Surface area: The greater the surface area of the membrane, the faster the rate of diffusion across the membrane. Areas in our bodies, where diffusion is especially important, typically employ structural modifications that increase the available surface area. For example, in the lungs, the hundreds of millions of small alveoli have a total surface area of nearly 70 square meters for gas exchange! Approximately the same size as a typical 2 bedroom apartment in Rexburg.

Distance: Diffusion is quite rapid over short distances but gets slower the further it goes. The time it takes for something to diffuse is proportional to the square of the distance. Therefore, if it takes 1 second to diffuse 1 cm, it would take 100 seconds to diffuse 10 cm, and 10,000 seconds to diffuse 100 cm. So to go 100 times further takes 10,000 times longer. In the body, diffusion is quite sufficient to cross the thin cell membrane, but to travel long distances by diffusion would be very slow. This is why we have other mechanisms like the blood circulation for moving substances long distances.

Facilitated diffusion

Not all solutes can pass directly through cell membranes. Molecules that are large, or that have an electrical charge, generally are prevented from moving through the membrane. However, many of these solutes need be able to enter or leave the cell. So how does the cell solve this dilemma? Recall that embedded in the cell membrane are several types of proteins that pass completely through the membrane, the integral membrane proteins. There are a number of specialized integral proteins what assist in the diffusion of solutes across the membrane. This type of diffusion is referred to as facilitated diffusion. Facilitated diffusion can occur in two different ways. The first is via channel proteins. These channel proteins resemble fluid filled tubes through which the solutes can move down their concentration gradients across the membrane. These channels are often responsible for assisting ions such as Na+, K+, Ca2+ and Cl-cross the membranes. Even though they are open tubes, they are often very specific for the ions that pass through them. For instance, a K+ channel may allow K+ to pass through, but not Na+ or Cl-. Also, as we shall learn later, the regulation of the movement of the various ions across the membranes is crucial for many important cellular functions. These channels, therefore, are often gated (they have doors or gates that can be opened or closed). Depending on the channel, these gates may respond to voltage difference across the membrane (voltage-gated channels), specific signal molecules (ligand-gated channels), or even stretching or compressing the membrane (mechanically-gated channels).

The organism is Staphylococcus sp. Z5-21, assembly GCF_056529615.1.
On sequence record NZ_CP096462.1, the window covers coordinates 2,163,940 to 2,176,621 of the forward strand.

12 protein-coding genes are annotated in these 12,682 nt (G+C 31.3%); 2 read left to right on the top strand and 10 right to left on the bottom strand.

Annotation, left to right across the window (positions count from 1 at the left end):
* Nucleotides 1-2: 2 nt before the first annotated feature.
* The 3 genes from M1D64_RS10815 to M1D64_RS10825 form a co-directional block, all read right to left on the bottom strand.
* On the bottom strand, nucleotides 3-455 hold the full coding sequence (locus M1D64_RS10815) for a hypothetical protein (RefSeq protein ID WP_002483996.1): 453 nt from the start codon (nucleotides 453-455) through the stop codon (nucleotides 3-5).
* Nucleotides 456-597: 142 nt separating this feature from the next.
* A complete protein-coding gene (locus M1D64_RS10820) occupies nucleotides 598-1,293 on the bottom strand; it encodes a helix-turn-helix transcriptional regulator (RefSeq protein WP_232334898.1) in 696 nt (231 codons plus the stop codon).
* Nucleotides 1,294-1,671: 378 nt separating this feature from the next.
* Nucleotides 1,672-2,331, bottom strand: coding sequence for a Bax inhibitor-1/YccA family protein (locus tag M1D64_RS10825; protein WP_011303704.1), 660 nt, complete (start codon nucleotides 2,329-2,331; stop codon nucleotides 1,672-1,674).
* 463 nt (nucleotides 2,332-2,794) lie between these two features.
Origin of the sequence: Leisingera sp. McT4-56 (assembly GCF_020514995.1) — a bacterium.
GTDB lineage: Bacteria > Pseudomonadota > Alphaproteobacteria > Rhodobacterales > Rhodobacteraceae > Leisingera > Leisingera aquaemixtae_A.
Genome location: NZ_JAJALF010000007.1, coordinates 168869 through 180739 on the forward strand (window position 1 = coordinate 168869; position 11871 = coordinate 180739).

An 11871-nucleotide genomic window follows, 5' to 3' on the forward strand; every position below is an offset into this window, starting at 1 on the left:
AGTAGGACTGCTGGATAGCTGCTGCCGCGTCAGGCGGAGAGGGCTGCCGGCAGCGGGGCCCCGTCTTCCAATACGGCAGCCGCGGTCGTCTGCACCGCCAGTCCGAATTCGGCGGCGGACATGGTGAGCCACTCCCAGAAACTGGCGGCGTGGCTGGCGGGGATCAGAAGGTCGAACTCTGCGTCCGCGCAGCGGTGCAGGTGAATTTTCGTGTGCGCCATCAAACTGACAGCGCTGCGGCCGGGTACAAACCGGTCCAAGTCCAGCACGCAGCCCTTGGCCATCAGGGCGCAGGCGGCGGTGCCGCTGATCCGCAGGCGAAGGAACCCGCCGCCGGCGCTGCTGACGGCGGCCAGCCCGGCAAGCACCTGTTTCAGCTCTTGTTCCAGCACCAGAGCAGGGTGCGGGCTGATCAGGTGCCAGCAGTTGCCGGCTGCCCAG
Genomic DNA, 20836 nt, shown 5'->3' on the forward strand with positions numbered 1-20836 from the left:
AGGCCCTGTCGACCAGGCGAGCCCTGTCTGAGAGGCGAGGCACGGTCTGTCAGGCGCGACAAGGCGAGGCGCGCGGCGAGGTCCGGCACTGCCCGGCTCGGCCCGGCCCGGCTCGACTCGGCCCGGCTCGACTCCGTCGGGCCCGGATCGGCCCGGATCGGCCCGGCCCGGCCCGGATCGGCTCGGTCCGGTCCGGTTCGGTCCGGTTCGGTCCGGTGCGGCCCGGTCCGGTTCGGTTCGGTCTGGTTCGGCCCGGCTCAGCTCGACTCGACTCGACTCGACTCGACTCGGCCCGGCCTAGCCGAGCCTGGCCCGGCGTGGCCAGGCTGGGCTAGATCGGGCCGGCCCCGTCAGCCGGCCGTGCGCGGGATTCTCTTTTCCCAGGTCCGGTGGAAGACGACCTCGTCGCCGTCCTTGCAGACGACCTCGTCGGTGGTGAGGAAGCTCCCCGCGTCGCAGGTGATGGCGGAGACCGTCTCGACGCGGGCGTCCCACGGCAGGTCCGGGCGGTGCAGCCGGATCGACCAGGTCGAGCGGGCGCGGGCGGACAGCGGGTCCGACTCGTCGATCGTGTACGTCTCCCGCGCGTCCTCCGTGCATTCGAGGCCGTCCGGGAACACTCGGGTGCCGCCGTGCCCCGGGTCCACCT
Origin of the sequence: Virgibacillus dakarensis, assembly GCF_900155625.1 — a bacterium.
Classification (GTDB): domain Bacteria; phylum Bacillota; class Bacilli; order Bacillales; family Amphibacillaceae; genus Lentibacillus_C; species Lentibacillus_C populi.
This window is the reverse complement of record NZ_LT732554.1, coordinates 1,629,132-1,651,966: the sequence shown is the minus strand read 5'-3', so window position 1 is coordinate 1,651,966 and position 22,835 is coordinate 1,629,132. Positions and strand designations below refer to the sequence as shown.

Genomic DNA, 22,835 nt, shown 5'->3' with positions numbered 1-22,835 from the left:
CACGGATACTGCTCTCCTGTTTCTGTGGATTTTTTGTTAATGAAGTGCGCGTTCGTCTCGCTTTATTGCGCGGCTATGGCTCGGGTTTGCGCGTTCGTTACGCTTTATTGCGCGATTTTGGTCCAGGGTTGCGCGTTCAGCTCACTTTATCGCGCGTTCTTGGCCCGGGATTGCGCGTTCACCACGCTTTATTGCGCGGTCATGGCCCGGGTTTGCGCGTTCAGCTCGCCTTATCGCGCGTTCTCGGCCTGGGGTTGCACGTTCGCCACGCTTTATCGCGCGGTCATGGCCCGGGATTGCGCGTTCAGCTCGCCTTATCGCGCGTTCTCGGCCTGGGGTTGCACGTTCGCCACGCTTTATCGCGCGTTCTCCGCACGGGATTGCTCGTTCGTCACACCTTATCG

The second type of facilitated diffusion utilizes carrier proteins in the membrane. Unlike the channel proteins, these carriers do not open to both sides of the membrane simultaneously. Instead, they bind to a specific solute on one side of the membrane. This binding causes the carrier to change shape, which moves the solute to the other side of the membrane (think of a revolving door). Like the channel proteins, these carriers can be very specific for the solute they transport, since the solute must bind to a receptor site that is designed to fit the specific solute. Another interesting characteristic of these carriers is that they have a maximum rate of transport and can thus become saturated if the solute concentration is high enough. More on this later. An important family of carrier proteins transport glucose across cell membranes. To date, 12 carriers in this family have been identified. They are simply identified as GLUT1 through GLUT12. Their distribution and specificity varies. For example, GLUT2 is found in the liver and pancreatic islets while GLUT4 is found in skeletal muscle and fat tissue. Interestingly, GLUT4 is the only one of these carriers that requires insulin for maximal activity. As mentioned above, one of the characteristics of carrier proteins is that they can become saturated. One of the symptoms of uncontrolled diabetes is the presence of glucose in the urine. This is due to the fact that so much glucose is entering the kidney tubules that the transporters that normally move the glucose back into the blood become saturated, and the excess glucose ends up in the urine. Below are two links to videos that demonstrate the properties of the passive processes we have been discussing.